Aaron…I could do it…I could throw everything away that I’ve been told I was created to do…I could go Rez, except for him.  David, Mom, even Dad…I…I could leave them behind and live but Aaron…if I go Rez he won’t get a longer life.  Even with the perfect cells he has from Mom and Dad, all the amazing DNA they got from their Extra’s, it won’t be enough.  He looks young, and strong, but that’s just how potent we Extra’s are…that’s a generation removed and…and…that potency doesn’t cover much else.  He might still have a potential for cancer, or a bad heart, so the government will deny him Reproduction Rights and a Marriage Waiver.  His allotted job will be taken away, he’ll have nothing, and sooner or later he’ll be with me, on Rez, stuck at the far end where every Regular goes after they’ve been betrayed by their Extras.  My class saw that too.  How the Current barely runs out there.  How no one can get on the Wire since Tablets hardly function in the filth the Regulars call home.  Extras live in such hovels on the Rez, yet they seem to be surviving while the Regulars they condemn usually end it long before any normal illness can take them away.  I…it’s my Aaron…I can’t do that to him.

SALLY seems about to say something else but tears well up in her eyes.

SALLY

Damn it, now I really will have to edit this!

SALLY leans forward.  She turns off the camera.

FADE OUT

FADE IN: INTERIOR: Bedroom of AARON DANIELS.  It is night and AARON settles onto his bed.  He looks at the screen.

AARON

Just got done with messing around on the Wire; I swear I have enough free time to get lost for days on some sites, but I’m finally ready to talk.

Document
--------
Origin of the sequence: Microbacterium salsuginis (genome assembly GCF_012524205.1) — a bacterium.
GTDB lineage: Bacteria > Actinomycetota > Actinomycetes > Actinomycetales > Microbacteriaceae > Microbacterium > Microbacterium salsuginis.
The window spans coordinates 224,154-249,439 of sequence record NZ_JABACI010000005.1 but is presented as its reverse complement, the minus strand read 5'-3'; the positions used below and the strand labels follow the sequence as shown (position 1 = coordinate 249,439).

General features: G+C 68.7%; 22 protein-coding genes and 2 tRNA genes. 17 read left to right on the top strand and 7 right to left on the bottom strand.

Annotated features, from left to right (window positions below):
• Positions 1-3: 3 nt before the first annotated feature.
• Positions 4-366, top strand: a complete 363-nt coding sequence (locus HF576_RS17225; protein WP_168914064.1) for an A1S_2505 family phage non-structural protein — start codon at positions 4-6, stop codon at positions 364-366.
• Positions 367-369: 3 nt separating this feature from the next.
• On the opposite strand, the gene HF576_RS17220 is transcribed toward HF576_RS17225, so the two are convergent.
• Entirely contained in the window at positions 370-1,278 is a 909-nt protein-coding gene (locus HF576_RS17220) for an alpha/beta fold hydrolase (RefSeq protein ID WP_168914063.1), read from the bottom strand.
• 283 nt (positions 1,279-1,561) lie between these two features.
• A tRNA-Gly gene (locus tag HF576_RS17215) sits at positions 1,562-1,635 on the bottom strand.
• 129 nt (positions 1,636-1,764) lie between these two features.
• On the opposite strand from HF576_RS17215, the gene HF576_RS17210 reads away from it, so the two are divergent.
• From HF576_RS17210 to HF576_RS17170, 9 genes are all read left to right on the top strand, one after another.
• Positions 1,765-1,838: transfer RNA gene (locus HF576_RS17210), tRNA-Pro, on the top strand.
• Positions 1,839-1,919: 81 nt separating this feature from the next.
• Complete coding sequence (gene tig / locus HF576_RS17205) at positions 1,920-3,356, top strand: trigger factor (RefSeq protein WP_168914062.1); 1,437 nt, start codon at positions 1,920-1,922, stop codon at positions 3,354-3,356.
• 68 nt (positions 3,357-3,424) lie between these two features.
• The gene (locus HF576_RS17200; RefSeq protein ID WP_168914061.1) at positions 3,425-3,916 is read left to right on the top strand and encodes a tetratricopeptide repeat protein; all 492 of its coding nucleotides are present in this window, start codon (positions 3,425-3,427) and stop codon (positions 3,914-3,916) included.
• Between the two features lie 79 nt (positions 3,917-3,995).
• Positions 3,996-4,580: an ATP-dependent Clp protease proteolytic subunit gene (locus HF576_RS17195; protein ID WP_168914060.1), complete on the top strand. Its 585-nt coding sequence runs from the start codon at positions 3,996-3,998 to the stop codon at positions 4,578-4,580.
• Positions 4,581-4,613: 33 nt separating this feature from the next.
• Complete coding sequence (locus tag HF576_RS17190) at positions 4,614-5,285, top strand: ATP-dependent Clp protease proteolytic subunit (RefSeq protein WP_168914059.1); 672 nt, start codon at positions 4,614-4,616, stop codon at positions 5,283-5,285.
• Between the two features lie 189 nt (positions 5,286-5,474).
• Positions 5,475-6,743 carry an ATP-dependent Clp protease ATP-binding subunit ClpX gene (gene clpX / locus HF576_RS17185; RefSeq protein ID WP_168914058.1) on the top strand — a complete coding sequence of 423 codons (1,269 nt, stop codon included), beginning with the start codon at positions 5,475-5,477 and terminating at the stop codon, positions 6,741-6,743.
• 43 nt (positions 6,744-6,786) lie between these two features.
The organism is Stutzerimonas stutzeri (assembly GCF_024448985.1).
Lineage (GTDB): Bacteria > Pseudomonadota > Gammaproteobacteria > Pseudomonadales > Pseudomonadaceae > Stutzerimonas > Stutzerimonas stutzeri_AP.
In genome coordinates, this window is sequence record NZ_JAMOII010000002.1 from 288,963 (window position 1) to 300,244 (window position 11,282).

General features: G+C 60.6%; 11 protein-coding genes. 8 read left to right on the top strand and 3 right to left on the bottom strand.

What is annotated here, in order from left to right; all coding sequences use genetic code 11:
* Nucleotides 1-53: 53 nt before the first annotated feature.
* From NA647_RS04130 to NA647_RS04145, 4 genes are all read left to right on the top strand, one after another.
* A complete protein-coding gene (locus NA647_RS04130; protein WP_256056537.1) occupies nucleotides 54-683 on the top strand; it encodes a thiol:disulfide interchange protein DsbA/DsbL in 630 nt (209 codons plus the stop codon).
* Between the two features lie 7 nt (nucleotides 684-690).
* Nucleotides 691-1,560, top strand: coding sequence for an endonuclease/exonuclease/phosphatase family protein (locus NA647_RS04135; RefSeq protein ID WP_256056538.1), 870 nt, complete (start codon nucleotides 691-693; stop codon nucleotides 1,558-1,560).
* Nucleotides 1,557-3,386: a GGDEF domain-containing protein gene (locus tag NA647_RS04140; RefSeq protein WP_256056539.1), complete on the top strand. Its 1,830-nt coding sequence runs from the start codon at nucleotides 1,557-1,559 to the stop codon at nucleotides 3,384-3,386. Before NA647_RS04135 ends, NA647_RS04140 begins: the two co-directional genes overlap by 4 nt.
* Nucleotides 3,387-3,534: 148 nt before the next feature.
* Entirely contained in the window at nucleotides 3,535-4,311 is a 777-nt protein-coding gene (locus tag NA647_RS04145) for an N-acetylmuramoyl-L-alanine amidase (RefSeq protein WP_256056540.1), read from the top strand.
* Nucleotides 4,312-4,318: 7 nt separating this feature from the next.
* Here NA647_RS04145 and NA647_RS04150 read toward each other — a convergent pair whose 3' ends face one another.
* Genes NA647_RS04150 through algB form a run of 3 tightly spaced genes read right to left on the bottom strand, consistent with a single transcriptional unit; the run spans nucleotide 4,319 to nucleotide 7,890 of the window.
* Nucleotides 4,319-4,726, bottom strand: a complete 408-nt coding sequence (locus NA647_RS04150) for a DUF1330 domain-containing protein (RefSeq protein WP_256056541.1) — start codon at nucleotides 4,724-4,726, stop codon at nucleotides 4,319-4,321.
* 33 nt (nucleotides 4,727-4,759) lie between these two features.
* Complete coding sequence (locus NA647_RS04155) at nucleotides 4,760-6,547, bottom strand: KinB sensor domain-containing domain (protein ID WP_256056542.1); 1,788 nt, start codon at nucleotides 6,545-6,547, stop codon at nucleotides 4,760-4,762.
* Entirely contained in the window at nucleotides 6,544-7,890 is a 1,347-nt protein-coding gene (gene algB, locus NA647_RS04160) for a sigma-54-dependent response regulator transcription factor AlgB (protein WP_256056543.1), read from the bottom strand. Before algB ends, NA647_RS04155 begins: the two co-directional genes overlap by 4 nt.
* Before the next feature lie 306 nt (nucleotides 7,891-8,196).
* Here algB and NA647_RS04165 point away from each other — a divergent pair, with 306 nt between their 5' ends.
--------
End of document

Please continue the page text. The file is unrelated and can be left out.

AARON looks over his shoulder to the closed door of his room before he stares back at the camera.  He leans in, his hand to the side of his mouth just as sister did earlier that day.

AARON

(whisper)

I told Sally she could look at anything I record, and she said the same to me, but I don’t believe she’ll ever watch what I do.  However, I’m too nosy.  I’ll always watch over my little sis…I’ve been doing that since she was born.

AARON smiles.

AARON

She was right you know.  I shouldn’t act as if she has a choice because it’s hard to go against something you’re told everyday of your life.  She was right about other things too.  She’s my sister, yet she’s also this weird mélange of all of us.  A dash of me, a touch of David, and then parts of Mom and Dad and…and…how sick is that?  We’ve become a society that accepts the fact that we do such horrible things only so that a few can live a more convenient, and longer, life?  It makes no sense!

AARON sighs heavy.

AARON

I mean we’re already pretty well off, looking young for decade after decade, but, no, we need even more and…and…maybe I should start saying this government is evil.  Maybe I should say that a lot.

AARON sighs again.

AARON